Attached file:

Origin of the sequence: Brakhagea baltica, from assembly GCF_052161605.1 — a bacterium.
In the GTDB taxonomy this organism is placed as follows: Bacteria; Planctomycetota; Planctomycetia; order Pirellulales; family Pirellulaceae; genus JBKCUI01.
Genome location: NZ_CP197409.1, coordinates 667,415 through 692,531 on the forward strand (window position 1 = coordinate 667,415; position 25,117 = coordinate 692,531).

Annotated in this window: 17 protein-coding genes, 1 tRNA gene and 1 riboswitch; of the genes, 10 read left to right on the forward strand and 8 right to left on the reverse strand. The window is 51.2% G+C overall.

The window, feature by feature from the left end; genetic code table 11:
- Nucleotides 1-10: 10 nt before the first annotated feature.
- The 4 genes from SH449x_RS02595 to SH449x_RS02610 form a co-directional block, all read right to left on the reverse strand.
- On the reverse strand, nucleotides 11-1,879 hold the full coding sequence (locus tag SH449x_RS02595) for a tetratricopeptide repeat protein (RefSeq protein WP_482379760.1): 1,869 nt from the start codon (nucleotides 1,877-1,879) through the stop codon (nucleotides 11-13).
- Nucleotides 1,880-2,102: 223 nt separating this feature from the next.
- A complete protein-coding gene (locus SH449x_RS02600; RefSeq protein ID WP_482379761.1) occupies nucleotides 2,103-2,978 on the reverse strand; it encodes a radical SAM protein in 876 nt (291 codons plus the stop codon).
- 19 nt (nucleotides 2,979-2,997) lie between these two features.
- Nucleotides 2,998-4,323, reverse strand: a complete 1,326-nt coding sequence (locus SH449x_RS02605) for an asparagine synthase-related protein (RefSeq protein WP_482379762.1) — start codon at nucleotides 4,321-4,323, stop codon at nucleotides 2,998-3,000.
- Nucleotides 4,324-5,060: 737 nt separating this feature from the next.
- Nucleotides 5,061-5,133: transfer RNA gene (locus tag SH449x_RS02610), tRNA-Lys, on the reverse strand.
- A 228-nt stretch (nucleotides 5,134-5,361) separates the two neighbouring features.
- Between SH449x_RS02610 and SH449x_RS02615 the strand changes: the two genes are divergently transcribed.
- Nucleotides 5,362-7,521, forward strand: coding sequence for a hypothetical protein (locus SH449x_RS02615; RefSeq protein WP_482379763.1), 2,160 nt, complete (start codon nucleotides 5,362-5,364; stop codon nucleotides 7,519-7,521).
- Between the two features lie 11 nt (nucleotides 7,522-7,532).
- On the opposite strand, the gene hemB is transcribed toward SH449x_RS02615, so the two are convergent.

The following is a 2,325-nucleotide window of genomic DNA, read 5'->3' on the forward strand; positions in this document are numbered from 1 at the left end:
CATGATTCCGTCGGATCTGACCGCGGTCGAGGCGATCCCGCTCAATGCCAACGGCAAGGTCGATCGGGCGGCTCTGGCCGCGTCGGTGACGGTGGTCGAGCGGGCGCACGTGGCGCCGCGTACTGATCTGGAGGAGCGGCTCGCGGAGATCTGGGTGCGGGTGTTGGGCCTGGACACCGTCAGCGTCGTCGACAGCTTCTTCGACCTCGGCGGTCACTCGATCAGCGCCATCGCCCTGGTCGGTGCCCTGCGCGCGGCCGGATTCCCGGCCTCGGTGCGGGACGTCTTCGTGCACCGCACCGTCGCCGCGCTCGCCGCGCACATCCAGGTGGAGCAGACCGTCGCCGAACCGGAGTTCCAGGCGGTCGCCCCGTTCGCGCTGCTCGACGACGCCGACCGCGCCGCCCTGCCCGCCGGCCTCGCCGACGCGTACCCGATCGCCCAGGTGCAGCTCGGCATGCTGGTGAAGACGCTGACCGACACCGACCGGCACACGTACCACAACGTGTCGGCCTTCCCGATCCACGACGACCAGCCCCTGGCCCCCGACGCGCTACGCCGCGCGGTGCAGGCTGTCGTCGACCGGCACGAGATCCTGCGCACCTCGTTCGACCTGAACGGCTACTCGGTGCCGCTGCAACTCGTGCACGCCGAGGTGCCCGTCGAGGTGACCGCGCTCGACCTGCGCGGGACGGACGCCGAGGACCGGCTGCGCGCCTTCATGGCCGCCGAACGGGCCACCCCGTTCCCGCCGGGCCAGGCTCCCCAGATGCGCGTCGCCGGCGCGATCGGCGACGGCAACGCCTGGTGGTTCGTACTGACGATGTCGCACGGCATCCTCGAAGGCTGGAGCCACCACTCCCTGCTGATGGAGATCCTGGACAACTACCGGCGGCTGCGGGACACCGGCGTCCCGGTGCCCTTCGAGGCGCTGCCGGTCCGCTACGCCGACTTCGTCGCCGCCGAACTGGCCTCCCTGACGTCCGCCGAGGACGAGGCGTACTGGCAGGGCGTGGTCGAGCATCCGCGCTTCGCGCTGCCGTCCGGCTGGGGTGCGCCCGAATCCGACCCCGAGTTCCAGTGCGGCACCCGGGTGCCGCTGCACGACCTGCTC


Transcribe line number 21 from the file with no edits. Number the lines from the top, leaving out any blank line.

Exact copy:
CATGATTCCGTCGGATCTGACCGCGGTCGAGGCGATCCCGCTCAATGCCAACGGCAAGGTCGATCGGGCGGCTCTGGCCGCGTCGGTGACGGTGGTCGAGCGGGCGCACGTGGCGCCGCGTACTGATCTGGAGGAGCGGCTCGCGGAGATCTGGGTGCGGGTGTTGGGCCTGGACACCGTCAGCGTCGTCGACAGCTTCTTCGACCTCGGCGGTCACTCGATCAGCGCCATCGCCCTGGTCGGTGCCCTGCGCGCGGCCGGATTCCCGGCCTCGGTGCGGGACGTCTTCGTGCACCGCACCGTCGCCGCGCTCGCCGCGCACATCCAGGTGGAGCAGACCGTCGCCGAACCGGAGTTCCAGGCGGTCGCCCCGTTCGCGCTGCTCGACGACGCCGACCGCGCCGCCCTGCCCGCCGGCCTCGCCGACGCGTACCCGATCGCCCAGGTGCAGCTCGGCATGCTGGTGAAGACGCTGACCGACACCGACCGGCACACGTACCACAACGTGTCGGCCTTCCCGATCCACGACGACCAGCCCCTGGCCCCCGACGCGCTACGCCGCGCGGTGCAGGCTGTCGTCGACCGGCACGAGATCCTGCGCACCTCGTTCGACCTGAACGGCTACTCGGTGCCGCTGCAACTCGTGCACGCCGAGGTGCCCGTCGAGGTGACCGCGCTCGACCTGCGCGGGACGGACGCCGAGGACCGGCTGCGCGCCTTCATGGCCGCCGAACGGGCCACCCCGTTCCCGCCGGGCCAGGCTCCCCAGATGCGCGTCGCCGGCGCGATCGGCGACGGCAACGCCTGGTGGTTCGTACTGACGATGTCGCACGGCATCCTCGAAGGCTGGAGCCACCACTCCCTGCTGATGGAGATCCTGGACAACTACCGGCGGCTGCGGGACACCGGCGTCCCGGTGCCCTTCGAGGCGCTGCCGGTCCGCTACGCCGACTTCGTCGCCGCCGAACTGGCCTCCCTGACGTCCGCCGAGGACGAGGCGTACTGGCAGGGCGTGGTCGAGCATCCGCGCTTCGCGCTGCCGTCCGGCTGGGGTGCGCCCGAATCCGACCCCGAGTTCCAGTGCGGCACCCGGGTGCCGCTGCACGACCTGCTC